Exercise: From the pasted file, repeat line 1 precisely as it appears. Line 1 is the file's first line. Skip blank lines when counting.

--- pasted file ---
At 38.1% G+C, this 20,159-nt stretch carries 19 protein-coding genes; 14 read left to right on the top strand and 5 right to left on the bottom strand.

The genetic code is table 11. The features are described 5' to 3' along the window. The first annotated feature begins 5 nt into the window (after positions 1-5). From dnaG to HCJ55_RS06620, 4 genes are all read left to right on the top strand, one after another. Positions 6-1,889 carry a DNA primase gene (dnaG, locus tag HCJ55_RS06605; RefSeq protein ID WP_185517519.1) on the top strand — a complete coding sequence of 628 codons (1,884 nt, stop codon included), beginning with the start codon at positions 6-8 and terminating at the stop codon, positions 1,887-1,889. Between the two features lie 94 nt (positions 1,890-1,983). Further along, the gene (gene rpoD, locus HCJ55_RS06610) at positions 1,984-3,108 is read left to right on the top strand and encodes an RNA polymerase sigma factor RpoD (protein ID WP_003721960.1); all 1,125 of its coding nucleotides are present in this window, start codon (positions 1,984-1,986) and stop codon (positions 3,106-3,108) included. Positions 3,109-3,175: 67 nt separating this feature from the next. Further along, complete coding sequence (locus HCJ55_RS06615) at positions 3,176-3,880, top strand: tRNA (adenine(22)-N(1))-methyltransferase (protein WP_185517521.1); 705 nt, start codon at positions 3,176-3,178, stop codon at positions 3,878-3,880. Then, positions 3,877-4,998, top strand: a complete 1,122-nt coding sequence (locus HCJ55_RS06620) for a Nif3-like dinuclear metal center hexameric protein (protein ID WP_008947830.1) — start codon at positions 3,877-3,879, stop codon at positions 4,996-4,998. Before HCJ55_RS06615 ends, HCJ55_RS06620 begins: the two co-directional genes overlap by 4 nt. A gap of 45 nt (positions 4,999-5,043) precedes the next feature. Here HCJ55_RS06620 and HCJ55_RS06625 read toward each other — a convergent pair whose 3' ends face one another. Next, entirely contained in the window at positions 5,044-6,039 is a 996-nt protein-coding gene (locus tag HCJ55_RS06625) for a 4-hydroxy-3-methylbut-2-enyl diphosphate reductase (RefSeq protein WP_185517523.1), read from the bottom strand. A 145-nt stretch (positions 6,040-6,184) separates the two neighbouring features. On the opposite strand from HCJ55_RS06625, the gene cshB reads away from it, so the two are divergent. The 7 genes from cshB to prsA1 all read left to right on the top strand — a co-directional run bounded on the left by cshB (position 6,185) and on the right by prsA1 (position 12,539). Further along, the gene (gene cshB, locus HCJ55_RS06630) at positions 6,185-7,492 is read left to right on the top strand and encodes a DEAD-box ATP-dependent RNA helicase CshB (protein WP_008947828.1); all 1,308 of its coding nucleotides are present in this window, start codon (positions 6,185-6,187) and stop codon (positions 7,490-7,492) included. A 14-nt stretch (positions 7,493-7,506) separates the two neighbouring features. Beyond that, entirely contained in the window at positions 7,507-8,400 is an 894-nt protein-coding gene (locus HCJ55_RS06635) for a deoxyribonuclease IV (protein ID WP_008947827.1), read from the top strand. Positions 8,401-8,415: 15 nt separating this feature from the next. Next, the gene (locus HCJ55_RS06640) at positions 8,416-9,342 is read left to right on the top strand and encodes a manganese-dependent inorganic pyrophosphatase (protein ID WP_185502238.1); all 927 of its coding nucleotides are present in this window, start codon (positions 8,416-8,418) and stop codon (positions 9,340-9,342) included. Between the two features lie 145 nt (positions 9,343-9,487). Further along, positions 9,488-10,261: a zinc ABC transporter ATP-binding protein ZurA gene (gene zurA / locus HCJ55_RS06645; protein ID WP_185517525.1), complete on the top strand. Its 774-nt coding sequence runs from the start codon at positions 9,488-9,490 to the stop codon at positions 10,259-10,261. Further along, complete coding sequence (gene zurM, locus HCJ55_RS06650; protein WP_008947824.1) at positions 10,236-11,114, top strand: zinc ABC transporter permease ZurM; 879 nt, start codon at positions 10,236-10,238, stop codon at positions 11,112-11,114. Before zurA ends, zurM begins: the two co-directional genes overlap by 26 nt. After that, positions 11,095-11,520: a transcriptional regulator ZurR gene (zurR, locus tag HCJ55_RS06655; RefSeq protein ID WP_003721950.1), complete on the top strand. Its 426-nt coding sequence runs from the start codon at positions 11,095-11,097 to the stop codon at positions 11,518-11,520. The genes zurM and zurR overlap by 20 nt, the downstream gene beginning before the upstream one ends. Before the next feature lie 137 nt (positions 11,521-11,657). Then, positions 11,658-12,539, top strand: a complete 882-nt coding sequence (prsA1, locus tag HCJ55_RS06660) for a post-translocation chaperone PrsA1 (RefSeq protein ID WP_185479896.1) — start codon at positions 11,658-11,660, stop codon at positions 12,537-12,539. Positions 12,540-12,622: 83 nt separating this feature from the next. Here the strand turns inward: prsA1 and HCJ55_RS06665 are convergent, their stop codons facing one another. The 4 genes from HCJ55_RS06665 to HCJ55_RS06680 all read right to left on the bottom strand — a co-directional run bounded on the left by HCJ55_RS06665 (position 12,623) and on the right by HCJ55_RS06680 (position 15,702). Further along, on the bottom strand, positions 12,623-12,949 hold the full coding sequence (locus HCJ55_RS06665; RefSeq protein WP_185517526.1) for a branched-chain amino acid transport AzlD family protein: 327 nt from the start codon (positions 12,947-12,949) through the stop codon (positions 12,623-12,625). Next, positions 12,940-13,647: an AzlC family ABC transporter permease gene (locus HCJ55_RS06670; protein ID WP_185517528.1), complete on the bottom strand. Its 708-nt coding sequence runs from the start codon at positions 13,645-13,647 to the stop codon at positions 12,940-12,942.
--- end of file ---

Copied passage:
At 38.1% G+C, this 20,159-nt stretch carries 19 protein-coding genes; 14 read left to right on the top strand and 5 right to left on the bottom strand.